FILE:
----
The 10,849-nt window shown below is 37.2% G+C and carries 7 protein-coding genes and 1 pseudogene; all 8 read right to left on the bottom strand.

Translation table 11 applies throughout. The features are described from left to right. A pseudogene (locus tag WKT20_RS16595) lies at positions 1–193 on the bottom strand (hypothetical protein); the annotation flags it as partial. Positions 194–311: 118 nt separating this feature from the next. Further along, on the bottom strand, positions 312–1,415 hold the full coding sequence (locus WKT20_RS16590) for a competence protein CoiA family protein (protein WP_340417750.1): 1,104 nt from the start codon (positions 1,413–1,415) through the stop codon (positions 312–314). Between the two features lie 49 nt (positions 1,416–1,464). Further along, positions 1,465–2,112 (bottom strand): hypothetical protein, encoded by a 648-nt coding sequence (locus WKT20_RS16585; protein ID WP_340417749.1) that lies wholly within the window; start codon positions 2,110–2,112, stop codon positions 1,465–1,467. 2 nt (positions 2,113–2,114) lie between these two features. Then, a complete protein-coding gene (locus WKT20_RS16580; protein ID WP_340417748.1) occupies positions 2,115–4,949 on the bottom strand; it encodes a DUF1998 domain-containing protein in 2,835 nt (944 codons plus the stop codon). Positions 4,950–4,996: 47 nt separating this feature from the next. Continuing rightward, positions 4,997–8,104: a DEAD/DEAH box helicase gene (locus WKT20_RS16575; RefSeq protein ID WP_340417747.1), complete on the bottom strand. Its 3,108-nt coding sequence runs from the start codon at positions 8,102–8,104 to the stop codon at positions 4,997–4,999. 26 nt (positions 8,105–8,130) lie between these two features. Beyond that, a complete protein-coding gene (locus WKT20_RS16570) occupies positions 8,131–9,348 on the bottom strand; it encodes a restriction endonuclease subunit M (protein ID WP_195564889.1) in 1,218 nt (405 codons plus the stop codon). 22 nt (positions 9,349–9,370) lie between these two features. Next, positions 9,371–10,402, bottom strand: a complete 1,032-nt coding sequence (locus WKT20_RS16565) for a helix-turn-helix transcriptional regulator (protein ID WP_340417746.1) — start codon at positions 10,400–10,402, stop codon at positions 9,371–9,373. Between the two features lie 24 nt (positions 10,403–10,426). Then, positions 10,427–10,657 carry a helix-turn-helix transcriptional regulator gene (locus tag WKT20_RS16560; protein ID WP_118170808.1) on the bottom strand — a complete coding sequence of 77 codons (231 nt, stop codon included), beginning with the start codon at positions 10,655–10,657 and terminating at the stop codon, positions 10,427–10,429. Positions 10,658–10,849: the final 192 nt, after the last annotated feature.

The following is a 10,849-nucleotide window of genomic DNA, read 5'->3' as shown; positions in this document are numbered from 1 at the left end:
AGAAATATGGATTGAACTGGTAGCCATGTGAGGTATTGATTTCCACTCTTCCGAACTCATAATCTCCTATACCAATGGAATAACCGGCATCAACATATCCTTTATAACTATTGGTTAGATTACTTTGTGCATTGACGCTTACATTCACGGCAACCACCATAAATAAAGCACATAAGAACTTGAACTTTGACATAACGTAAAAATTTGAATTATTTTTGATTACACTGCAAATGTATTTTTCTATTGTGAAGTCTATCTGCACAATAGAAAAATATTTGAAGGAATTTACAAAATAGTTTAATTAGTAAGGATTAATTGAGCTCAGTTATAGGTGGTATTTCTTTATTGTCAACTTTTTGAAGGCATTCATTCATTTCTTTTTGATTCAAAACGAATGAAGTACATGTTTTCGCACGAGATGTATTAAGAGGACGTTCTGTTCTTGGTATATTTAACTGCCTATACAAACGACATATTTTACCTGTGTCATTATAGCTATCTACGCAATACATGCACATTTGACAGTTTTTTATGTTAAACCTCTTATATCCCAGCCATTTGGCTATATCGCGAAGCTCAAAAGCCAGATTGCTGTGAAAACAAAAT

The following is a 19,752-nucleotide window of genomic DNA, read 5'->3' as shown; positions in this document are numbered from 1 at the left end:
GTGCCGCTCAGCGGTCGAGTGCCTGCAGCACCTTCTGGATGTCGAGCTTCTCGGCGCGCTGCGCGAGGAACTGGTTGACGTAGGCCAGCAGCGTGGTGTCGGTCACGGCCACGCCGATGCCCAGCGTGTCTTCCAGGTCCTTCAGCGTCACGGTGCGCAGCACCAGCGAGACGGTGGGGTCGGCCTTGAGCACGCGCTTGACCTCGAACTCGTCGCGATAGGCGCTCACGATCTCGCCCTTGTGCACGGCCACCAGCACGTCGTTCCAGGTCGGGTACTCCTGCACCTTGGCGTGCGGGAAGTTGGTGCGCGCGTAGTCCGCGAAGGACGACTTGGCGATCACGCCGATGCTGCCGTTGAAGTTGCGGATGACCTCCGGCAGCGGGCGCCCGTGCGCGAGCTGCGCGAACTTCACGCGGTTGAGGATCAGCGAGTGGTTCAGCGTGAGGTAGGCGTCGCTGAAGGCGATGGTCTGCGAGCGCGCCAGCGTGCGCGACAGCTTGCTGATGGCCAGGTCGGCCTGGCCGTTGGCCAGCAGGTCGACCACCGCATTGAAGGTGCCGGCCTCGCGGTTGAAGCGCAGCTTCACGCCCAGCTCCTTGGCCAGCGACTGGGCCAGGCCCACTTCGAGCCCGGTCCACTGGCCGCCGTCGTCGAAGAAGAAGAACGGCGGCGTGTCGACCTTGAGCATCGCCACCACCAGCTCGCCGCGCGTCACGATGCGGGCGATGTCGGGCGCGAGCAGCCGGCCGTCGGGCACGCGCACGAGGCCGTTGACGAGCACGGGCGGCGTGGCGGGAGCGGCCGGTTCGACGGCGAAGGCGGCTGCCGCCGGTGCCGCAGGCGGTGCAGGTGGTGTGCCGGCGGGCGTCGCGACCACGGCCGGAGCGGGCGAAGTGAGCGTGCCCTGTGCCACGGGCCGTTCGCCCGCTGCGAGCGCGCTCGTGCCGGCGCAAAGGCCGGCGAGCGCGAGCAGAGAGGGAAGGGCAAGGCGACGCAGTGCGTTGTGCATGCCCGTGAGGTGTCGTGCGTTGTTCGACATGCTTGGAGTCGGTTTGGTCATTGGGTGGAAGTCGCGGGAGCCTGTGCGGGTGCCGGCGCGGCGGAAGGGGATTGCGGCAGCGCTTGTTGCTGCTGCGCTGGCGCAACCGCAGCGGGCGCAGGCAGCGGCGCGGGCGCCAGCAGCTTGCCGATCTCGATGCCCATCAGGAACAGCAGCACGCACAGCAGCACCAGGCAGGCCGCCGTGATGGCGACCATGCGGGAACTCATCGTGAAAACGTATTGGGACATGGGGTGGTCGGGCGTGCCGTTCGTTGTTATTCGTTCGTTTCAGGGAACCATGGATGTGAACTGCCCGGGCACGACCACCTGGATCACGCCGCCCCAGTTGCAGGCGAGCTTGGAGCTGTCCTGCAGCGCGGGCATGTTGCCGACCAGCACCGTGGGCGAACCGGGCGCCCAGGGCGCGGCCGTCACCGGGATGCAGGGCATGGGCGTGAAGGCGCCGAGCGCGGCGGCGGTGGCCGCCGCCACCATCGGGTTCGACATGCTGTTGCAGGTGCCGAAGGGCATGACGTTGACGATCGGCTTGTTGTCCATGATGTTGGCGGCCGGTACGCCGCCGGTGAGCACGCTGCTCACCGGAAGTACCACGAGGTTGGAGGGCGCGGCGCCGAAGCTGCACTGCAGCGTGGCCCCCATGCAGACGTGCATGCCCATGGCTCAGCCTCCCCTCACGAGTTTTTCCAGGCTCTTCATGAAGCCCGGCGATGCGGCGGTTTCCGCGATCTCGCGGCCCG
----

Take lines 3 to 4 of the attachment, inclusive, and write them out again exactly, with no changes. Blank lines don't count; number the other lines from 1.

The following is a 10,849-nucleotide window of genomic DNA, read 5'->3' as shown; positions in this document are numbered from 1 at the left end:
AGAAATATGGATTGAACTGGTAGCCATGTGAGGTATTGATTTCCACTCTTCCGAACTCATAATCTCCTATACCAATGGAATAACCGGCATCAACATATCCTTTATAACTATTGGTTAGATTACTTTGTGCATTGACGCTTACATTCACGGCAACCACCATAAATAAAGCACATAAGAACTTGAACTTTGACATAACGTAAAAATTTGAATTATTTTTGATTACACTGCAAATGTATTTTTCTATTGTGAAGTCTATCTGCACAATAGAAAAATATTTGAAGGAATTTACAAAATAGTTTAATTAGTAAGGATTAATTGAGCTCAGTTATAGGTGGTATTTCTTTATTGTCAACTTTTTGAAGGCATTCATTCATTTCTTTTTGATTCAAAACGAATGAAGTACATGTTTTCGCACGAGATGTATTAAGAGGACGTTCTGTTCTTGGTATATTTAACTGCCTATACAAACGACATATTTTACCTGTGTCATTATAGCTATCTACGCAATACATGCACATTTGACAGTTTTTTATGTTAAACCTCTTATATCCCAGCCATTTGGCTATATCGCGAAGCTCAAAAGCCAGATTGCTGTGAAAACAAAAT